Claudia Goldin, a professor at Harvard University, received the Nobel economics prize on Monday for her contributions in enhancing our comprehension of the gender disparity within the job market.
Hans Ellegren, the secretary general of the Royal Swedish Academy of Sciences in Stockholm, announced that Goldin is the third woman to win the prize.
“Understanding women’s role in the labour market is important for society. Thanks to Claudia Goldin’s groundbreaking research, we now know much more about the underlying factors and which barriers may need to be addressed in the future,” said Jakob Svensson, chair of the Committee for the Prize in Economic Sciences.
Randi Hjalmarsson, a member of the prize committee, stated that Goldin’s research provides policymakers with the means to address the persistent problem, although it does not provide specific solutions.
No single workplace policy
“She explains the source of the gap, and how it’s changed over time and how it varies with the stage of development. And therefore, there is no single policy,” Hjalmarsson said. “So it’s a complicated policy question because if you don’t know the underlying reason, a certain policy won’t work.”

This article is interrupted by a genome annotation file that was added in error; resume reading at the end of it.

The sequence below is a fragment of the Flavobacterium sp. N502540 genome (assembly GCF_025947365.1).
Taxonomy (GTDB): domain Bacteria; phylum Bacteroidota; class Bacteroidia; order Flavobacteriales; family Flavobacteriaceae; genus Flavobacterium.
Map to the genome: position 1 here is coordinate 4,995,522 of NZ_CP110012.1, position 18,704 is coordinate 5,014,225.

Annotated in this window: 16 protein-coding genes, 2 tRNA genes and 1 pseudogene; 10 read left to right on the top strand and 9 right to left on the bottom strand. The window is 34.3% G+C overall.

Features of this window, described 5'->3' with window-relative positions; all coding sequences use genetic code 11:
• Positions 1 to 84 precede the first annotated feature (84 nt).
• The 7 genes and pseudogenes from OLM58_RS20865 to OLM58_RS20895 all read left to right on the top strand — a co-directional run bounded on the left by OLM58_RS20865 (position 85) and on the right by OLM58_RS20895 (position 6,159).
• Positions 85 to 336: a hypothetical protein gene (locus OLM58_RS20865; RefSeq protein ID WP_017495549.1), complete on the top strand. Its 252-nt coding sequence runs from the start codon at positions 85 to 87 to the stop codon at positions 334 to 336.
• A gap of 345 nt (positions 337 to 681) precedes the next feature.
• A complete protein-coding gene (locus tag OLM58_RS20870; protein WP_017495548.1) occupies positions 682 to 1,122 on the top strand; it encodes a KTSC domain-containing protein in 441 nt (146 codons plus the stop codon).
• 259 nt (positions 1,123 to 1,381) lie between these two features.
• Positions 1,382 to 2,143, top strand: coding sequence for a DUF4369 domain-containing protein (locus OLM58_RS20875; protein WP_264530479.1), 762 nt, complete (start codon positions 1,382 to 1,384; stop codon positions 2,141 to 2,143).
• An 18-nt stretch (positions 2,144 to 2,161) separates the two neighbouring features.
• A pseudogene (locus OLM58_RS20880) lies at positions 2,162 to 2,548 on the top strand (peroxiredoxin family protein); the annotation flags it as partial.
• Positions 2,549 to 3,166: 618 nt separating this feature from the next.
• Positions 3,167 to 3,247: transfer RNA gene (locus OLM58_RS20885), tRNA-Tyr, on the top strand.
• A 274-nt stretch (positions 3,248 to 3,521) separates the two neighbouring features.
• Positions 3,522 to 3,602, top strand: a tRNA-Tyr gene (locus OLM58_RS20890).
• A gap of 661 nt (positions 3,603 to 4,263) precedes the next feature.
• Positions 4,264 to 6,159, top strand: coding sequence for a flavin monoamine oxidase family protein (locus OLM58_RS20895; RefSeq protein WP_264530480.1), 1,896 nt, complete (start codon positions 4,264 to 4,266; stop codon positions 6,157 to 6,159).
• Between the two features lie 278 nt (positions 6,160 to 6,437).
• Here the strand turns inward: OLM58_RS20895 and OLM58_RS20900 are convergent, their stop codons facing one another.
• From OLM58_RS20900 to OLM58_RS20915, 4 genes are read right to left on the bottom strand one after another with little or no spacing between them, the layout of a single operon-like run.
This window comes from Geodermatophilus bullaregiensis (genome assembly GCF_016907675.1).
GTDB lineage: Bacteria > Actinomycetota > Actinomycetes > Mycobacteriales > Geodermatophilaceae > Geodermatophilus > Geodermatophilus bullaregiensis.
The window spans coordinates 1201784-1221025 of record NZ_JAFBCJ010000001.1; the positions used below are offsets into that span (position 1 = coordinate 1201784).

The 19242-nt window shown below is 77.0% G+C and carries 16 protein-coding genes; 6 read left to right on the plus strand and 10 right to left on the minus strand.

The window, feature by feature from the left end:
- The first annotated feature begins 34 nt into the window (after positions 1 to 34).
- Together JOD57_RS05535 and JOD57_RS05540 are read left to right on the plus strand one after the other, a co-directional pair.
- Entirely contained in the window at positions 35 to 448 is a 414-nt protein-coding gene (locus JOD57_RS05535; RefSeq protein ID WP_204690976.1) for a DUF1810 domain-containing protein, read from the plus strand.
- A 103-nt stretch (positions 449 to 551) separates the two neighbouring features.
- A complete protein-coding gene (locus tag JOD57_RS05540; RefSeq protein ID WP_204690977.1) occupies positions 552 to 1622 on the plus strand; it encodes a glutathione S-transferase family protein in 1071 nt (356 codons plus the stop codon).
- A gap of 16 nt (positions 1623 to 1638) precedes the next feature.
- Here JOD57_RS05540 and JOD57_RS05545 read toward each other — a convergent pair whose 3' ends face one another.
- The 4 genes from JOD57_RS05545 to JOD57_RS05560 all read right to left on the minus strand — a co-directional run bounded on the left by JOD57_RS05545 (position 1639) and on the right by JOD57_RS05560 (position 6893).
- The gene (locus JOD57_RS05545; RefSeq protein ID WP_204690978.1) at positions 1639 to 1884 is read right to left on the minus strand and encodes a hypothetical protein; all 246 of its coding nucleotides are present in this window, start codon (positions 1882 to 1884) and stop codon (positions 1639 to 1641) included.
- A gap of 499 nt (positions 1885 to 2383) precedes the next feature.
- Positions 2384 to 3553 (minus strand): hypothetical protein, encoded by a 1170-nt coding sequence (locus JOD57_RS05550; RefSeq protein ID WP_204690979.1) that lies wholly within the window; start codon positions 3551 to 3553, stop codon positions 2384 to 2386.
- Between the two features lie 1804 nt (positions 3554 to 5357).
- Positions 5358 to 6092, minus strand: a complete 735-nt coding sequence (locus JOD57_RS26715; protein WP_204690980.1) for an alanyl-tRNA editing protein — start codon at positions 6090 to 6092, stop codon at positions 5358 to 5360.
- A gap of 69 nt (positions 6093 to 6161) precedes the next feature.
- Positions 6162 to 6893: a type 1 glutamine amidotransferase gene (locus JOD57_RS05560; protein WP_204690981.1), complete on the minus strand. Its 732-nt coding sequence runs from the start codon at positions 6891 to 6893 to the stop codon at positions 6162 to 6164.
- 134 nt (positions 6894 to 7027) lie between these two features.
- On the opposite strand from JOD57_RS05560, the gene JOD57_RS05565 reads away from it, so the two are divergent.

Hjalmarsson mentioned that by correctly identifying and comprehending the problem, we can find a better solution. He also acknowledged Goldin’s findings and their significant impact on society.
Goldin, aged 77, expressed surprise and immense joy upon receiving the award, according to Ellegren.
Last week, the awards in medicine, physics, chemistry, literature, and peace were announced, and now this follows.
The Bank of Sweden Prize in Economic Sciences in Memory of Alfred Nobel, also known as the economics award, was established by Sweden’s central bank in 1968.
Last year’s winners were former U.S. Federal Reserve Chair Ben Bernanke, Douglas W. Diamond and Philip Dybvig for their research into bank failures that helped shape America’s aggressive response to the 2007-2008 financial crisis.
Out of the 92 individuals recognized with economics laureates, only two of them are women.
Katalin Kariko, a Hungarian-American, and Drew Weissman from the United States were awarded the Nobel Prize in medicine last week. On Tuesday, the physics prize was given to Anne L’Huillier from France and Sweden, Pierre Agostini from France, and Ferenc Krausz, originally from Hungary.
Moungi Bawendi, Louis Brus, and Alexei Ekimov, American scientists, were announced as the winners of the chemistry prize on Wednesday. Jon Fosse, a Norwegian writer, received the literature prize. On Friday, Narges Mohammadi, an Iranian activist currently in jail, was granted the peace prize.
The awards are given out during December in Oslo and Stockholm at ceremonies. They come with a cash prize of 11 million Swedish kronor (equivalent to approximately $1.38 million Canadian dollars). Additionally, recipients are presented with an 18-carat gold medal and a diploma.